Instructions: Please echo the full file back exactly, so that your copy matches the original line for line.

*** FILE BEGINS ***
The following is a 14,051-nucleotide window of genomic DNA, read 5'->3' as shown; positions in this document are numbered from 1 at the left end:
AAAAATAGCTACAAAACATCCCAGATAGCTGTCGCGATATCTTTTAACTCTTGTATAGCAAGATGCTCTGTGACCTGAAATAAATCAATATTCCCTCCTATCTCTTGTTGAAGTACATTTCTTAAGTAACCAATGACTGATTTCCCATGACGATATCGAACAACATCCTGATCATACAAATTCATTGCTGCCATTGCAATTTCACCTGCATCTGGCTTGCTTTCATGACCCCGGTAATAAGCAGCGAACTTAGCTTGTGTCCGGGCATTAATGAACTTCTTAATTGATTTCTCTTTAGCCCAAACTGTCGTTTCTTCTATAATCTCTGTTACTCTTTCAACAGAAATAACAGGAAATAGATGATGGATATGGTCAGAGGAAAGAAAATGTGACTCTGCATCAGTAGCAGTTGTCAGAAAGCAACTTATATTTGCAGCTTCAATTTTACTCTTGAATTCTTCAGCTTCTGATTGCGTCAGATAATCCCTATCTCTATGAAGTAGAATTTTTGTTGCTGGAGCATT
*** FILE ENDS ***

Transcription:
The following is a 14,051-nucleotide window of genomic DNA, read 5'->3' as shown; positions in this document are numbered from 1 at the left end:
AAAAATAGCTACAAAACATCCCAGATAGCTGTCGCGATATCTTTTAACTCTTGTATAGCAAGATGCTCTGTGACCTGAAATAAATCAATATTCCCTCCTATCTCTTGTTGAAGTACATTTCTTAAGTAACCAATGACTGATTTCCCATGACGATATCGAACAACATCCTGATCATACAAATTCATTGCTGCCATTGCAATTTCACCTGCATCTGGCTTGCTTTCATGACCCCGGTAATAAGCAGCGAACTTAGCTTGTGTCCGGGCATTAATGAACTTCTTAATTGATTTCTCTTTAGCCCAAACTGTCGTTTCTTCTATAATCTCTGTTACTCTTTCAACAGAAATAACAGGAAATAGATGATGGATATGGTCAGAGGAAAGAAAATGTGACTCTGCATCAGTAGCAGTTGTCAGAAAGCAACTTATATTTGCAGCTTCAATTTTACTCTTGAATTCTTCAGCTTCTGATTGCGTCAGATAATCCCTATCTCTATGAAGTAGAATTTTTGTTGCTGGAGCATT